Turkey and Russia are two radically land-based powers that increasingly perceive the imperative to gain an oceanic dimension. For the Russians, the Black Sea-Mediterranean-Indian Ocean route is the only way out of the American encirclement. For the Turks, the MedOceanic projection is synonymous with the restoration of imperial glory. The starting conditions, the inclination of the parabola and the motivations are different but the underlying objective is similar. And the aggressive posture of the United States means that unlike in Eurasia, the perfect overlapping of Turkish-Russian interests induces Ankara and Moscow to present a united front.
Compacting Turkey and Russia is the dual containment arranged by the Americans on the Greek and Cypriot pivots. In May, the Greek Parliament ratified the amendments to the Mutual Defence Cooperation Agreement with the United States, granting the superpower the use of three more military bases in addition to the one in Suda on the island of Crete. Of these, the most strategic is evidently the one located in the port city of Alexandropoli/Dedeağaç, from where the United States can monitor and possibly prevent Ankara’s and Moscow’s MedOceanic extroversion. The US has now elected the Greek peninsula as an outpost of its projection into the Middle Ocean, Eastern Europe, the Middle East and Africa, with the obvious aim of using the military installations kindly granted by Athens to formally contain the Russians, surreptitiously the Turks, and essentially both.
Turkey has smelled the rat and is determined to call America’s bluff. It is hardening its posture in the decisive confrontation with Athens, challenging the Greeks to a duel, and threatening to reshape the maritime borders in the Aegean with the use of force. Washington perceives Turkish pressure with increasing fear, as demonstrated by the State Department’s now almost daily references to the need to protect Greece’s territorial integrity and Greek sovereignty over the Aegean islands, the biggest stakes of the robust MedOceanic competition. For their part, the Russians have every interest in incentivising the escalation of the Turkish-Greek dispute and in supporting Turkey laterally in a confrontation that can decisively influence the vital attempt to circumvent the American encirclement. They thus seek to widen the rift between Turkey and the United States, to amplify the consequences of the American disengagement from the Mediterranean, and to fuel MedOceanic convergences with the historic rival.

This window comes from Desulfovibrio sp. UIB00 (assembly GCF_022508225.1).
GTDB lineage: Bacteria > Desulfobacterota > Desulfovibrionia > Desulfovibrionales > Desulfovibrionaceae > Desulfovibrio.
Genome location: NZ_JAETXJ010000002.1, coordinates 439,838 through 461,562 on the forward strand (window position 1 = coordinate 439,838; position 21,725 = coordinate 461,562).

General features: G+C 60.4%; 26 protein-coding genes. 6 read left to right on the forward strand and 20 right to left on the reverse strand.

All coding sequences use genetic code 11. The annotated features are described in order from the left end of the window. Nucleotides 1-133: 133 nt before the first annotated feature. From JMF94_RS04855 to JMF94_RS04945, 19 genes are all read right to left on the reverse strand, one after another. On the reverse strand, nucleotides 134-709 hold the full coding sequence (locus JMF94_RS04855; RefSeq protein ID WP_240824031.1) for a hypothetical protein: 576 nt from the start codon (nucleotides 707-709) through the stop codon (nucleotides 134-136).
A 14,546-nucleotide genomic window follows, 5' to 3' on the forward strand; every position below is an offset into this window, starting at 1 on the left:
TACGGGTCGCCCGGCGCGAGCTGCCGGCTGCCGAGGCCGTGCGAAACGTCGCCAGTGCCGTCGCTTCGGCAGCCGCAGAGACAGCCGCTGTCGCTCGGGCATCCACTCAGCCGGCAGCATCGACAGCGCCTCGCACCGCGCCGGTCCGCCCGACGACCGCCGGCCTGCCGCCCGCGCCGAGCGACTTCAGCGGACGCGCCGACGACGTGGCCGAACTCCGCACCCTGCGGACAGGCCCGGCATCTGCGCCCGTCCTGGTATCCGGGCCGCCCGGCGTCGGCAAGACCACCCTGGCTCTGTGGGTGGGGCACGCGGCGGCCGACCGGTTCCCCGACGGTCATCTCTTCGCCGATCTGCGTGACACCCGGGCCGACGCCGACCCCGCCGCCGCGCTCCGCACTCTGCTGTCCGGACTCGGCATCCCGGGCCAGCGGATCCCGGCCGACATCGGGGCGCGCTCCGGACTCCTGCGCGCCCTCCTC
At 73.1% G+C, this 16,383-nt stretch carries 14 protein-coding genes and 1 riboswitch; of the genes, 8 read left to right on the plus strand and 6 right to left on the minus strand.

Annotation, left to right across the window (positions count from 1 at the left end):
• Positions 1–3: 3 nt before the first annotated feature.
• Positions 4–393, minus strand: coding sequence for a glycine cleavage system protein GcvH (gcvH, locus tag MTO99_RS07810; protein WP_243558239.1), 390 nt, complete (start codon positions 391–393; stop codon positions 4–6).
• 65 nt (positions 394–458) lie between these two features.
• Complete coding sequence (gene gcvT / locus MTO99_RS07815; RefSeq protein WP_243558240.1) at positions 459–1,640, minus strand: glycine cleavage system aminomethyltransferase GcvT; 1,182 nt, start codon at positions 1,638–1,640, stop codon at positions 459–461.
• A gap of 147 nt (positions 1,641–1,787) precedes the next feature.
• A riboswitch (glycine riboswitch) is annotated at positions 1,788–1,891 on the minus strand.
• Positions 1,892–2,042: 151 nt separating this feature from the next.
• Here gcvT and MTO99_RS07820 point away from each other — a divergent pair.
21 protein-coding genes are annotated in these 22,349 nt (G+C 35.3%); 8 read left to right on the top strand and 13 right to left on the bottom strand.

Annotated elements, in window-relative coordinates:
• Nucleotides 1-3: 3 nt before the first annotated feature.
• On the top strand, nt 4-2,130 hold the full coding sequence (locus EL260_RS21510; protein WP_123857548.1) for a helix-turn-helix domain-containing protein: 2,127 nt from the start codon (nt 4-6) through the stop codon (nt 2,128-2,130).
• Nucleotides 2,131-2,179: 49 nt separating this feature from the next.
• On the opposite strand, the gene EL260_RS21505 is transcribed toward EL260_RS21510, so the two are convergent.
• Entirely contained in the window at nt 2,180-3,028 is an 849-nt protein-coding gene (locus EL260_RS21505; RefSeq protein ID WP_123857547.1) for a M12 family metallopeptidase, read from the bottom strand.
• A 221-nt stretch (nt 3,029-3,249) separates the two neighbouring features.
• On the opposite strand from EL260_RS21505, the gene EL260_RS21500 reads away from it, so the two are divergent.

Such dynamics clearly divide in two Ankara’s imperial projection. In Eurasia, the Turks play against Russia in ephemeral harmony with the superpower. In the Middle Ocean, they put up a united front with the Russians to break the American maritime siege. But the Turkish pendulum has stopped swinging between Washington and Moscow. Tactical convergences with the two powers have no strategic significance. They do not shift the orientation of Turkey’s geopolitical axis, whose centre of rotation is now firmly hinged on Anatolia and disregards the Russian and American extremes.